On Wednesday, June 2, a group of Christian, Jewish and Sikh organizations issued an open letter to Congress, urging politicians to reject the proposed amendment to protect traditional marriage.
"We believe the federal marriage amendment reflects a fundamental disregard for individual civil rights and ignores differences among our nation's many religious traditions. It should be rejected," the letter, which was penned by the executive director of Americans United for Separation of Church and State, read.
"It is not the task of our government and elected representatives to enshrine in our laws the religious point of view of any one faith," the letter stated. "Rather, our government should dedicate itself to protecting the rights of all citizens and all faiths."
"Our nation's founders adopted the First Amendment precisely because they foresaw the dangers posed by allowing government to have control over religious decisions," the letter continued. "The religious freedom protected by the First Amendment has allowed religious practice and pluralism to flourish."
Twenty-six organizations signed the letter, including the 2.3 million-member Episcopal Church USA, the Presbyterian Church USA and the Evangelical Lutheran Church in America All three of which are experiencing marked decline in financial support and membership. The Episcopal Church, among the most liberal Christian denominations, has nearly become an outcast from the 77-million-member worldwide Anglican Communion for the consecration of an open and active gay bishop last year. The PCUSA has also been struggling to keep its congregants under one voice every year, the liberal factions try to overturn the ordination standards of the church, which prohibits active homosexuals from being on the clergy roster, and every year they are defeated by the majority of the Presbyterians who fight to uphold the current standards. In the ELCA, more and more rebellious parishes bring in active homosexual pastors in clear defiance of the national church law, and boldly publicize their actions.
Karen Vagley of the Lutheran Office of Governmental Affairs of the Evangelical Lutheran Church in America said her group signed the letter because "we see this as a civil rights matter. Our social statements are clear: we do not discriminate."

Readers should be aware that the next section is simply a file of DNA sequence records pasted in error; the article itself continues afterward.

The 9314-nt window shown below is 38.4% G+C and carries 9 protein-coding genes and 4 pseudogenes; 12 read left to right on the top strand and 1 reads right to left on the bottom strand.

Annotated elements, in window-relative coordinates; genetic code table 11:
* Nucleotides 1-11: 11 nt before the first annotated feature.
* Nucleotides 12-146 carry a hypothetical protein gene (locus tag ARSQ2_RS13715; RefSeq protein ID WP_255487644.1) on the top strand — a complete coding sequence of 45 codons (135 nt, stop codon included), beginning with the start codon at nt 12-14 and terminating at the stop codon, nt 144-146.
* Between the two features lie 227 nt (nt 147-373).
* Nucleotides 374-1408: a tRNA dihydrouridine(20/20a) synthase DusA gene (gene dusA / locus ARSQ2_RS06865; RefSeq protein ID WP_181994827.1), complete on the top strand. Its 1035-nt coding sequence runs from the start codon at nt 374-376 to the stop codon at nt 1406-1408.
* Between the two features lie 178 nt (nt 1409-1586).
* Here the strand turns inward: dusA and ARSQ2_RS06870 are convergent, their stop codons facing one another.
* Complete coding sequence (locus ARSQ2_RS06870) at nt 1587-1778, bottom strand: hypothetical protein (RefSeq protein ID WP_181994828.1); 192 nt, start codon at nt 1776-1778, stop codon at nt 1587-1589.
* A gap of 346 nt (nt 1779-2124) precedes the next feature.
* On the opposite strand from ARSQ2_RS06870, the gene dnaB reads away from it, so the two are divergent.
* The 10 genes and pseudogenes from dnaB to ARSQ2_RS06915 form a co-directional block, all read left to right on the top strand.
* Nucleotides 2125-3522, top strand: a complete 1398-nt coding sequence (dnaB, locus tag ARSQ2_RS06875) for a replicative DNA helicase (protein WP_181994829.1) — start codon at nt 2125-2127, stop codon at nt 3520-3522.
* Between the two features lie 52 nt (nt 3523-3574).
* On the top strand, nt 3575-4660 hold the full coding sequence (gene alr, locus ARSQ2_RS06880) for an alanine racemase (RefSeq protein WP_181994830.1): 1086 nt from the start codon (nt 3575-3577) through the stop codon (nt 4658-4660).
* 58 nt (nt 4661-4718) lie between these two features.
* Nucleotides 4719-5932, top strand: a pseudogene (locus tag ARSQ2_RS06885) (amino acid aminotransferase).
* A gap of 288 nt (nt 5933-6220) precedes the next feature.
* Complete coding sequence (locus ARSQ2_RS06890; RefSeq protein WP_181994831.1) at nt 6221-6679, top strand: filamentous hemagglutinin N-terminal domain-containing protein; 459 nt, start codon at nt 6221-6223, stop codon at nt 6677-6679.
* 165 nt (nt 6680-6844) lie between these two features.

Stan Hastey, executive director of the Alliance of Baptists, a denomination with 600,000 in total membership, said the amendment would deny same-sex couples the legal framework with which to provide for one another. "We oppose any effort either by the church or state to use the other for its own purposes," he said.
Others signing the letter were seven Jewish groups, led by the Union for Reform Judaism, two Quaker groups and three Sikh groups. The Unitarian Universalist Association a self proclaimed Christian group and the Christian Church (Disciples of Christ) have joined in the signing. All the signatories are considered liberal.
Meanwhile, larger Christian bodies, including the Roman Catholic Church, the 30-million member National Association of Evangelical and the 16-million member Southern Baptist Convention the largest protestant Christian body in the U.S., made clear their support of the Federal Marriage Amendment.
"Our primary argument is that marriage is a foundational institution in society that should be protected," said Rev. Ted Haggard, president of the National Association of Evangelicals in Colorado Springs. Once marriage between a man and woman is protected, legislatures can do what they want to provide benefits for others in civil unions
Richard Land, head of the Southern Baptist Convention's ethics and religious liberty commission, who said the government has had a traditional role in banning polygamy, incest or other practices generally rejected by society. "To say that this is an attempt to foist one religious viewpoint on everyone else is just nonsense," Land said. "This is a moral issue."
More than two hundred influential leaders from Christian ministries and denominations have applauded the President Bush for his proposed amendment, which would prohibit future issuances of gay marriage licenses and nullify all of the present gay marriage licenses.
The Senate version of the proposed amendment, introduced by Sen. Wayne Allard, R-Colo., states: "Marriage in the United States shall consist only of the union of a man and a woman. Neither this Constitution, nor the constitution of any state, shall be construed to require that marriage or the legal incidents thereof be conferred upon any union other than the union of a man and a woman."
For the amendment to pass, it must have the support of 2/3 of both the Congress and the House, and must be ratified by ¾ of the states.